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College Hockey:
Four-for-four: An already storied Boston College program finds another first

— With three national championships in the last five years, Boston College has become the envy of college hockey.

But until this night, the Eagles couldn’t claim a senior class with a perfect 8-0 Beanpot record — four titles in four years.

Boston University could. Three straight senior classes accomplished that feat from 1995 through 2000 as the Terriers made the tournament their own with an unprecedented and unmatched six consecutive Beanpot titles. Terriers from another era, 1970 to 1973, also went four-for-four.

But not the Eagles. They took three in a row from 1963 to 1965 but never four.

Not even the Brian Gionta-led class that went to four straight Frozen Fours. BU stymied that group until it finally broke through in the 2001 national championship season.

“That was as close as I could envision us winning them all,” BC coach Jerry York said. “We ran into some unbelievable goaltenders. We made MVPs out of goaltenders.”

Not anymore. Northeastern freshman Kevin Roy took home the MVP after scoring his fourth and fifth Beanpot goals against BC. But he did so in a losing effort.

The BC Class of 2013 can enter the history books as the first Eagles to sweep the Beanpot.

“I’m so proud of what the seniors have done,” York said. “They’re really model citizens for BC hockey.”

Glancing at captain Pat Mullane and alternate captains Steven Whitney and Patrick Wey, he added, “I couldn’t think of three people who would better reflect all the intrinsic values of our team.”

It wasn’t easy, though.

A Whitney goal with 0.4 seconds remaining in the second period drove the lead to 4-1.

Game over. Stick a fork in Northeastern.

Until, that is, Roy scored his fifth Beanpot goal just 11 seconds into the third, and then Vinny Saponari caromed a shot off Braden Pimm just minutes later to turn the outcome into a very big question.

Could the milestone be slipping away from seniors Mullane, Wey, Whitney, Milner, Brooks Dyroff and sidelined-by-injury Patch Alber?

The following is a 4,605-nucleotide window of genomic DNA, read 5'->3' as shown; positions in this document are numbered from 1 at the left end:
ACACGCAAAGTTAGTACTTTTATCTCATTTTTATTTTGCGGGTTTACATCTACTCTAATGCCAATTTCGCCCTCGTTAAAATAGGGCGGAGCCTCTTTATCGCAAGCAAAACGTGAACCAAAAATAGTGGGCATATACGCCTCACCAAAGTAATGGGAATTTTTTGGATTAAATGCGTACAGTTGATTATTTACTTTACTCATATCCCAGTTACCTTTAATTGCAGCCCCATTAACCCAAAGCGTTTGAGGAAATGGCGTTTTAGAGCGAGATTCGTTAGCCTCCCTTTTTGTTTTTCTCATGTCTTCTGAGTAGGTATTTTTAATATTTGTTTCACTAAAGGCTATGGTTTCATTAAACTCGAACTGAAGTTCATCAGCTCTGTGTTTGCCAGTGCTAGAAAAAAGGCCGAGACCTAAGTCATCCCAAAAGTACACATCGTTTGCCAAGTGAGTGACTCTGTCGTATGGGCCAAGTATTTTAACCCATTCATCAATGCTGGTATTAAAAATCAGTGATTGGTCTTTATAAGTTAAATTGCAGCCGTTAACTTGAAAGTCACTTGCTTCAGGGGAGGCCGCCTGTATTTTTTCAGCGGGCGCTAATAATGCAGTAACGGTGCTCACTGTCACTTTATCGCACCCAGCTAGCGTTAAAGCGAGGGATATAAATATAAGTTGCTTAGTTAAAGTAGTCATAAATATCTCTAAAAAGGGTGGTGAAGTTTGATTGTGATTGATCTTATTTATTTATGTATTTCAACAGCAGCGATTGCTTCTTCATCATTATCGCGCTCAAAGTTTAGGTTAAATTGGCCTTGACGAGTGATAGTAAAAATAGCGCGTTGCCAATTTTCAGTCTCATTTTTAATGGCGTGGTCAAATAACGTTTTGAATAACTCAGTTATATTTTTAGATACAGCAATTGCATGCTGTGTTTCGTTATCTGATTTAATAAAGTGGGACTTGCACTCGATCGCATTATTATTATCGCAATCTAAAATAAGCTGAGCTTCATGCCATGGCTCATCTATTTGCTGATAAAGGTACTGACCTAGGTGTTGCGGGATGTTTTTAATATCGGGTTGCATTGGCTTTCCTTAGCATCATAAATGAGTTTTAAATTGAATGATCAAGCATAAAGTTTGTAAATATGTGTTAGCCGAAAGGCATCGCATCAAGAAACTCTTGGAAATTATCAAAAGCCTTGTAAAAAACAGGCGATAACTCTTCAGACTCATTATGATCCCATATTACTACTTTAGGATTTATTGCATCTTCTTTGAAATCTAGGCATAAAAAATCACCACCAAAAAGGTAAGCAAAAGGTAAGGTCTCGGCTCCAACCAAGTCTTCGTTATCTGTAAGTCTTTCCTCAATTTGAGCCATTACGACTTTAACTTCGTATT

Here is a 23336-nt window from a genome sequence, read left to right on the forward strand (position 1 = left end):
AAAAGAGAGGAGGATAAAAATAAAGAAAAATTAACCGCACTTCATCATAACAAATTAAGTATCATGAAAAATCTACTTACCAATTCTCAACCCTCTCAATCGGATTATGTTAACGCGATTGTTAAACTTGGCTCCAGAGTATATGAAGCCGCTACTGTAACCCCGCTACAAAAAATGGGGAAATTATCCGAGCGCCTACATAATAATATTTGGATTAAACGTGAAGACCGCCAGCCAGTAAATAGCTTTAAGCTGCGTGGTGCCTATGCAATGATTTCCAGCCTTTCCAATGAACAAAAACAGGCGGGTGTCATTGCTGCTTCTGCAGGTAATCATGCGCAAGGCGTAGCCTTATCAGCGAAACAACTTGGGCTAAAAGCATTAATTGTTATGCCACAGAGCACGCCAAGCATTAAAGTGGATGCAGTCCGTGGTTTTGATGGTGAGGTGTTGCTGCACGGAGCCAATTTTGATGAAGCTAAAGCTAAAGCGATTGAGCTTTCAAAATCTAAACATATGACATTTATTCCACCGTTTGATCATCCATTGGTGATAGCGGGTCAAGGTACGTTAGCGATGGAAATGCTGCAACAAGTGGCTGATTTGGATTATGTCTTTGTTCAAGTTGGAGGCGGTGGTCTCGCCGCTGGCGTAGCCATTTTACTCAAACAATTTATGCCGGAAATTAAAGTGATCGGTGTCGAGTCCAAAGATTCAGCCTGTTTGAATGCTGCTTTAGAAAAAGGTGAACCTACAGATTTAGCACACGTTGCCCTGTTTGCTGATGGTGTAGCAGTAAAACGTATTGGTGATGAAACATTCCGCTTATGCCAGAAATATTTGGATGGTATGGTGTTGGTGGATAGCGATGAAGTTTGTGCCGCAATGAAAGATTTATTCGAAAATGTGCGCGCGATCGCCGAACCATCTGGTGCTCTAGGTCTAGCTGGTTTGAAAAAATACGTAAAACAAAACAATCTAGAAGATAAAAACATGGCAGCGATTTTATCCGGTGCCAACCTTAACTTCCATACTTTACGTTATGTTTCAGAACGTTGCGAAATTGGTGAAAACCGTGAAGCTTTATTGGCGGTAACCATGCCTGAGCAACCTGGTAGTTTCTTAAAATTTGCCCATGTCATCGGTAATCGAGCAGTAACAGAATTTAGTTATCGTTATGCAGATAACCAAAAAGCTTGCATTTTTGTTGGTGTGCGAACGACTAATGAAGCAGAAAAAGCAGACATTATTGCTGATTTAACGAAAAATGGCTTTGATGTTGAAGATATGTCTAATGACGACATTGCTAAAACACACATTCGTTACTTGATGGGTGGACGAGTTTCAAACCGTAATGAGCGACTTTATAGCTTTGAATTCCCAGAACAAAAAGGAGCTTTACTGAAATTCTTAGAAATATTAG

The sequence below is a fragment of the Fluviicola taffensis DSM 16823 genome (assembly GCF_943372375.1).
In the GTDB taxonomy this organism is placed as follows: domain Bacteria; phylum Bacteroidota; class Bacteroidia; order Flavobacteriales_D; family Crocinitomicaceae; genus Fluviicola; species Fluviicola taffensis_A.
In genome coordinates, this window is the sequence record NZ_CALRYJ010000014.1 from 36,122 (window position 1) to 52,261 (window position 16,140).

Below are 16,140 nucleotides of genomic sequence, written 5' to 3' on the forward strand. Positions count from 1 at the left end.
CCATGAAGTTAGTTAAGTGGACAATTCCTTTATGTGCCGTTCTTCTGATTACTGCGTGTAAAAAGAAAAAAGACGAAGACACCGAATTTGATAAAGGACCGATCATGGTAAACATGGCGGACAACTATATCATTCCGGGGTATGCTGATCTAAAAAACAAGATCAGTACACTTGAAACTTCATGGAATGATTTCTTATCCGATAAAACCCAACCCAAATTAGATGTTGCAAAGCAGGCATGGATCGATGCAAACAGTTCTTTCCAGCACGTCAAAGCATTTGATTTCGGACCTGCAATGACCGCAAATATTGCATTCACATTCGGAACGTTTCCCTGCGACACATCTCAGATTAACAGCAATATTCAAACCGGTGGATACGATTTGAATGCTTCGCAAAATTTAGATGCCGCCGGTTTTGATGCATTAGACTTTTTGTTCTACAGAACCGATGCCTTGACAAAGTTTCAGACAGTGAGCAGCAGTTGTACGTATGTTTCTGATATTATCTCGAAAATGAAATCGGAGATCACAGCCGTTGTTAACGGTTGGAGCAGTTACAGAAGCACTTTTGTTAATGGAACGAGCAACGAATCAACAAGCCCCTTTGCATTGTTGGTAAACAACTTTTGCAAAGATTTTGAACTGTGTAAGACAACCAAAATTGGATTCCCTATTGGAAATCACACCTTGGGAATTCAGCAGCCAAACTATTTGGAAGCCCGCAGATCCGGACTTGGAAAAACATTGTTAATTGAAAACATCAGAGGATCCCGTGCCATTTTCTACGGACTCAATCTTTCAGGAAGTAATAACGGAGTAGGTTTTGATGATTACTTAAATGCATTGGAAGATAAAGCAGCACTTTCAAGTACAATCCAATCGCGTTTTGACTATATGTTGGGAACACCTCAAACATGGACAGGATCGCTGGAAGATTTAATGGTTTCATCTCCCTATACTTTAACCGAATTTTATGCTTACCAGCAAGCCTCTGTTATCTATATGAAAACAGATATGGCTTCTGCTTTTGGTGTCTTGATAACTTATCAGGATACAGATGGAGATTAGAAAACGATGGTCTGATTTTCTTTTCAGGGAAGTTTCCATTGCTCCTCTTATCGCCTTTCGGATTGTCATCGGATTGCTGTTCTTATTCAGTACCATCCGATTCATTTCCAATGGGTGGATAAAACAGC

Almost.

At about the nine-minute mark, Garrett Vermeersch got the opportunity to tie the once-lost game with a breakaway, only to be foiled by Milner.

Two minutes later, Roy got the puck on the doorstep with a chance to record back-to-back Beanpot hat tricks, but the puck was too close to Milner and Roy couldn’t work his magic.

Would BC lose a lead almost as agonizing as the one against North Dakota over a decade ago in the national championship game?

The answer didn’t become clear until barely more than five minutes remained. Whitney, the senior, broke up the right wing, slammed on the brakes and dropped a pass to freshman Mike Matheson. The defenseman faked a shot top shelf before sliding a pass across the goalmouth to sophomore sensation Johnny Gaudreau, who knocked it in for the clincher.

The Eagles added an empty-netter but this nailbiter bore marked similarities to BC’s last three Beanpot titles, all won either in overtime or by a single goal.

“Look at their head coach,” Northeastern coach Jim Madigan said. “He’s as poised and as calm as they come. The team has that same demeanor and personality. They’ve won four straight here now and three national championships. They’re skilled and they’re smart and they’re poised.”

They’ll also be getting to bed at a decent hour, apparently part of York’s winning culture.

After praising his team, York added with a grin, “There will be a curfew.”


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